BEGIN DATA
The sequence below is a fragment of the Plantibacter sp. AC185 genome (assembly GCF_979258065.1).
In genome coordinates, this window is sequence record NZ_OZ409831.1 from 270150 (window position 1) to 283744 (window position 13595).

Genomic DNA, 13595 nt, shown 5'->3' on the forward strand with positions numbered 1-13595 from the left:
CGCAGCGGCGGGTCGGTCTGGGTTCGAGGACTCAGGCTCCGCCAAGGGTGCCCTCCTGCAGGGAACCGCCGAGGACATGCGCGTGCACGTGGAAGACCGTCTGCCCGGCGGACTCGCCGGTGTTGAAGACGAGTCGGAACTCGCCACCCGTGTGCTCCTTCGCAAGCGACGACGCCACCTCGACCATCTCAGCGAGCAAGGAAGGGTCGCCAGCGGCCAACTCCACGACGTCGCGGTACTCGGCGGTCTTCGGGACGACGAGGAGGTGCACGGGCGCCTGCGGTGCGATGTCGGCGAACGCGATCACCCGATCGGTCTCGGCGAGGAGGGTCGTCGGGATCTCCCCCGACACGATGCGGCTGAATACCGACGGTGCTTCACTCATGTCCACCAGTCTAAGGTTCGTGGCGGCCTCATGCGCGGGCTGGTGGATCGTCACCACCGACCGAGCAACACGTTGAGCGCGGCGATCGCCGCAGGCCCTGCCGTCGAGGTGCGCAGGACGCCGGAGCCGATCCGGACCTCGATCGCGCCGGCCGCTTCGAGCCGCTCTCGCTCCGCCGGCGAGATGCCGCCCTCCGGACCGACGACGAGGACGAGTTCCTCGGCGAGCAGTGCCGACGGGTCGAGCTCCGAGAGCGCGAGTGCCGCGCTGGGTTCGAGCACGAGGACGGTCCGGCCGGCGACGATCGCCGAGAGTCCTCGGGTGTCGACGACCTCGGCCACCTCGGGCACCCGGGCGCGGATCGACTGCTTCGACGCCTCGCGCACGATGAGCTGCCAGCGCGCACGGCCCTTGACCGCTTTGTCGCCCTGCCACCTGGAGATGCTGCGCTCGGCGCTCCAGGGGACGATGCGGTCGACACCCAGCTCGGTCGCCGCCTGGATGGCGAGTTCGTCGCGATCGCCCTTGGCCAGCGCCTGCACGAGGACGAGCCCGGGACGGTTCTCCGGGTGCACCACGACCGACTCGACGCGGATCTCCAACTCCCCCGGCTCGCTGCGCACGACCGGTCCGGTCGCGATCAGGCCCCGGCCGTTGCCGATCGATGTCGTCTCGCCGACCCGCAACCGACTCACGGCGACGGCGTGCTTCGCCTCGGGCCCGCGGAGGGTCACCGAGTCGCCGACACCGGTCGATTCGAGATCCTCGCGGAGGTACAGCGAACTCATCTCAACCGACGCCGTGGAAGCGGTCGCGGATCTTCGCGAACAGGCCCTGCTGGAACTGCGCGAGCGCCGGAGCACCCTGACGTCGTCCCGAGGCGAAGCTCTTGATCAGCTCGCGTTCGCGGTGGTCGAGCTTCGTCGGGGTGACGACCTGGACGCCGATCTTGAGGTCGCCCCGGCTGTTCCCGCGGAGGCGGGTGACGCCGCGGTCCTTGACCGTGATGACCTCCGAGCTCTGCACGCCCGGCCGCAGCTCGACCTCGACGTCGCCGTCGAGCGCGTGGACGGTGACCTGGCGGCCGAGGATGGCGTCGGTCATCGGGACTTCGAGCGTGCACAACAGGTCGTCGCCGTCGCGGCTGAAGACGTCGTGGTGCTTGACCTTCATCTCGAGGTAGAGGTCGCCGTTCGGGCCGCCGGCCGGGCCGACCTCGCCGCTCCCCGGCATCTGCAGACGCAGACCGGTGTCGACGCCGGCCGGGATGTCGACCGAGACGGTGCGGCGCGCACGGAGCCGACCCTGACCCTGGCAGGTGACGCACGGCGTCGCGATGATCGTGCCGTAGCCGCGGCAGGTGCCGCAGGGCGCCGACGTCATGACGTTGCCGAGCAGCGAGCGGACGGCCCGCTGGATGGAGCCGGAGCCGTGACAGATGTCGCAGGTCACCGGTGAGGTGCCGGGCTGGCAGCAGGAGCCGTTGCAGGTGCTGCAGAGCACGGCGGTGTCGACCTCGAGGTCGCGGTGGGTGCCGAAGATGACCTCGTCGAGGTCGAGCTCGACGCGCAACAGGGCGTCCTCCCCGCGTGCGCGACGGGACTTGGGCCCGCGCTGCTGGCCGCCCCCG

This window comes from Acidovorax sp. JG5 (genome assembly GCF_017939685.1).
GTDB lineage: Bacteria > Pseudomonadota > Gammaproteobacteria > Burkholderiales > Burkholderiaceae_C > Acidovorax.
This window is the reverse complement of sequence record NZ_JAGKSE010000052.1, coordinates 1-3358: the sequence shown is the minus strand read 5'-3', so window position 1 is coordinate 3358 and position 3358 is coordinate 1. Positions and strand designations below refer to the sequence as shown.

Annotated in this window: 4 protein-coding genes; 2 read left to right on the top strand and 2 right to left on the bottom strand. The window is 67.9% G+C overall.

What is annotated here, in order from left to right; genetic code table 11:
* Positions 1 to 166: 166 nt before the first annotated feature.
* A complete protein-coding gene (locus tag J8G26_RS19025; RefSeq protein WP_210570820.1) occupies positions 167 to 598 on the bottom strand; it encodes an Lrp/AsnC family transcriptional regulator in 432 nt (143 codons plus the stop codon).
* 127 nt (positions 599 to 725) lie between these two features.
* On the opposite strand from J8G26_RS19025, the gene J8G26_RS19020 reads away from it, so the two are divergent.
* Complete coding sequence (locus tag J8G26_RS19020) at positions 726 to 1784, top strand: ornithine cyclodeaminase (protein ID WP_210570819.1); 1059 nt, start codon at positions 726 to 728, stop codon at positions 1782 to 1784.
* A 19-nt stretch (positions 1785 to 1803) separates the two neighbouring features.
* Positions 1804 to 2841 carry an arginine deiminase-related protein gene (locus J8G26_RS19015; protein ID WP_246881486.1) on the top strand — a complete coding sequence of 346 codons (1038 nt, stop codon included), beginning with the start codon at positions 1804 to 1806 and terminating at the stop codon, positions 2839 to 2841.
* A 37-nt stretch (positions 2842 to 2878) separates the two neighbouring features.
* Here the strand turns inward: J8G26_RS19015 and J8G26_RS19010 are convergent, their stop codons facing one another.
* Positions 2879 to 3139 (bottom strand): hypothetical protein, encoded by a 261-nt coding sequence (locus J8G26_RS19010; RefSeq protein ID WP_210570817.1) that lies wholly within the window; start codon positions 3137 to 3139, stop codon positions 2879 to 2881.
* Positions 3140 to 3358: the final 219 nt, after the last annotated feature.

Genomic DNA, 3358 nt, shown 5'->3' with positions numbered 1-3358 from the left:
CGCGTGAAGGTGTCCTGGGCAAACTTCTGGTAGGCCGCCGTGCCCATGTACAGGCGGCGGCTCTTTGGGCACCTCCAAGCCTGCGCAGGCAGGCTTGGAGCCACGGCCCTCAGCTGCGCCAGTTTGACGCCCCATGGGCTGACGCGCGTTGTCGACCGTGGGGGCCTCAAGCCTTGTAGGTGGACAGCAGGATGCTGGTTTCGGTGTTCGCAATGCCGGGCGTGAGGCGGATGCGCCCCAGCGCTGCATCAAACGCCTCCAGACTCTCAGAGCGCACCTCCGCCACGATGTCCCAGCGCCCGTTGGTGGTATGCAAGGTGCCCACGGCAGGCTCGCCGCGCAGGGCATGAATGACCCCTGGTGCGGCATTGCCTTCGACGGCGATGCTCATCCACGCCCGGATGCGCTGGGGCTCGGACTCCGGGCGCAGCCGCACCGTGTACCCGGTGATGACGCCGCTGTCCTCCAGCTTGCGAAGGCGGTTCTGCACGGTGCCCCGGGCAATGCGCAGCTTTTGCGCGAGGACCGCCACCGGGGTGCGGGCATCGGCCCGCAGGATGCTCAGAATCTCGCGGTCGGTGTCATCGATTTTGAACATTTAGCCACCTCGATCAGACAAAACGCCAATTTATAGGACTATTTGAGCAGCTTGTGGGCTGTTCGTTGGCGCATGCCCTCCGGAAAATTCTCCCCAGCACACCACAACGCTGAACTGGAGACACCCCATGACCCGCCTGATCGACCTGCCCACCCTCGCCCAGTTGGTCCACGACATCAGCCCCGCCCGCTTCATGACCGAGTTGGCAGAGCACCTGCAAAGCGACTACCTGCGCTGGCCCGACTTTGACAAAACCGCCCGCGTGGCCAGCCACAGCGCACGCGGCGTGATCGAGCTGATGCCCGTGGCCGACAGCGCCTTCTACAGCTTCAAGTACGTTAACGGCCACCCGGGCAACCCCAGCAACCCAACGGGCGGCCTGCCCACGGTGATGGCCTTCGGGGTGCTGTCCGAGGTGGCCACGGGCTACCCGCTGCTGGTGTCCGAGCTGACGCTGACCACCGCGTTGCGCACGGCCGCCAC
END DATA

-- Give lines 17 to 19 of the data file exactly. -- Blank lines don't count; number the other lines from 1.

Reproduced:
* A 37-nt stretch (positions 2842 to 2878) separates the two neighbouring features.
* Here the strand turns inward: J8G26_RS19015 and J8G26_RS19010 are convergent, their stop codons facing one another.
* Positions 2879 to 3139 (bottom strand): hypothetical protein, encoded by a 261-nt coding sequence (locus J8G26_RS19010; RefSeq protein ID WP_210570817.1) that lies wholly within the window; start codon positions 3137 to 3139, stop codon positions 2879 to 2881.